Investors must be getting desperate if they mark up Harvey Norman shares by 5c, as they did Wednesday (to $2.63, still the lowest level since August 2003) when sales growth is slowing. Harvey Norman shares are down around 20% from the high last November of $3.25.

Harvey Norman reported yesterday that sales for the nine months had risen 11%, with comparable store sales up 5.1%. By most comparisons, that’s a pretty good result from all the 188 franchised stores in Australia and the company-owned stores in New Zealand, Singapore, Ireland and Slovenia.

But compared with sales figures for the half year to December , sales growth has slowed noticeably. They were up 12.5% with comparable sales up 6.2%. Harvey Norman doesn’t provide actual dollar sales figures for the quarter (as do Coles and Woolies) and compare them to the previous corresponding quarter. They merely give three months, six months, nine months and then the year figures, and the percentage increase for both topline and same store sales.

But it is clear sales growth is slowing. To work out actual quarter figures and comparisons is tough, especially to get a handle on same store or comparable sales growth in the quarter. Sales in the third quarter rose from the $2.10 billion at the end of December to $3.03 billion at March 31, an increase of $903 million. But that’s meaningless without comparable figures for the third quarter last year, and impossible to work out same store growth. First quarter sales were up 12.8% and same store sales were up 6.0%, so the growth is noticeably slower.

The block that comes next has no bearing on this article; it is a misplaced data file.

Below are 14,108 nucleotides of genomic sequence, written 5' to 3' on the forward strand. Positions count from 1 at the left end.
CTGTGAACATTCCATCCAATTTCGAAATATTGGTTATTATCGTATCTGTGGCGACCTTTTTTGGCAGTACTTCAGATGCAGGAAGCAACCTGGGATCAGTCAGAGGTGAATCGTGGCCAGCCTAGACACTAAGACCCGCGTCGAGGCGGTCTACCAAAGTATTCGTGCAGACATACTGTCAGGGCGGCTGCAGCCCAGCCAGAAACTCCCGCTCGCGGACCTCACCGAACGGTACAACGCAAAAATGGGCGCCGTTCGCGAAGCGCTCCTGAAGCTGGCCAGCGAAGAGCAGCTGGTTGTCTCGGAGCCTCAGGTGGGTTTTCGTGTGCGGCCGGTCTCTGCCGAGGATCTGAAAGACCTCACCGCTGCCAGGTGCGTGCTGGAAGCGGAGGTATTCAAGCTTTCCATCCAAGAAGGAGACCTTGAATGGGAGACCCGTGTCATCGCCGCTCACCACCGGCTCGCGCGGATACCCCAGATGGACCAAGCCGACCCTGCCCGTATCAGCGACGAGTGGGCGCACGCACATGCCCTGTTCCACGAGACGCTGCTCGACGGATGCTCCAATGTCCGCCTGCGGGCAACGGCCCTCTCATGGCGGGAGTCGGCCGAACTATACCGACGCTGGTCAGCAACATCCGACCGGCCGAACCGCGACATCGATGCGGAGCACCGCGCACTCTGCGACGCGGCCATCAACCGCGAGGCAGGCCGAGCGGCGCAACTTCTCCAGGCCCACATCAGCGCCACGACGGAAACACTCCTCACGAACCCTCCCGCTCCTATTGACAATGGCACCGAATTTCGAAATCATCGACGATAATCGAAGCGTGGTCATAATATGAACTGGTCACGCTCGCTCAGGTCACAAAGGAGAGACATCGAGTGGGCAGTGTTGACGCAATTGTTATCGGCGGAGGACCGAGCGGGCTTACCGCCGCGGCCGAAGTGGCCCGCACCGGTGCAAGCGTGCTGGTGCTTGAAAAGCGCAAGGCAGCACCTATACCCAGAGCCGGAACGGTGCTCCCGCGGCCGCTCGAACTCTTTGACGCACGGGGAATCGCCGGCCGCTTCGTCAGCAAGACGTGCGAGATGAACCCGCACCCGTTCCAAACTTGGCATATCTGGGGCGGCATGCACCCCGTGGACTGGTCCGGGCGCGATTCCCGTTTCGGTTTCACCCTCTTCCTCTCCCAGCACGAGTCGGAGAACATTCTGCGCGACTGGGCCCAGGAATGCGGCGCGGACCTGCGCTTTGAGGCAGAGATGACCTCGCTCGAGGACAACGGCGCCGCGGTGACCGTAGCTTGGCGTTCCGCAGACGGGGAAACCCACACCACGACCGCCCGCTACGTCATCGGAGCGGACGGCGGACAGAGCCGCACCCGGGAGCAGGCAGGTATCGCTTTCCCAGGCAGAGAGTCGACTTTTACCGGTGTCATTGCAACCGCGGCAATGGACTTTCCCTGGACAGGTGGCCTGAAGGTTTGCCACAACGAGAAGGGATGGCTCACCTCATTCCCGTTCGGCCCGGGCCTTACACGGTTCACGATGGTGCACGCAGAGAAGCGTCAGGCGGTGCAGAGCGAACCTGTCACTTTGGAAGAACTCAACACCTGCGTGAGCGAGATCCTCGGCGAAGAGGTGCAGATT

Harvey Norman did blame a cool summer and early autumn but added that franchises report “increased sales growth due to their leadership in the convergent technology market.” Well they would say that, especially as Harvey Norman has thrown its lot in with the convergence camp (TVs becoming home computers, and home computers becoming TVs and media centres).

A better idea of the market will come next Tuesday when Woolworths releases third quarter sales figures for all its businesses, especially the Dick Smith and Tandy s chains which have been taking sales and margin off Harvey Norman in this area.

Peter Fray

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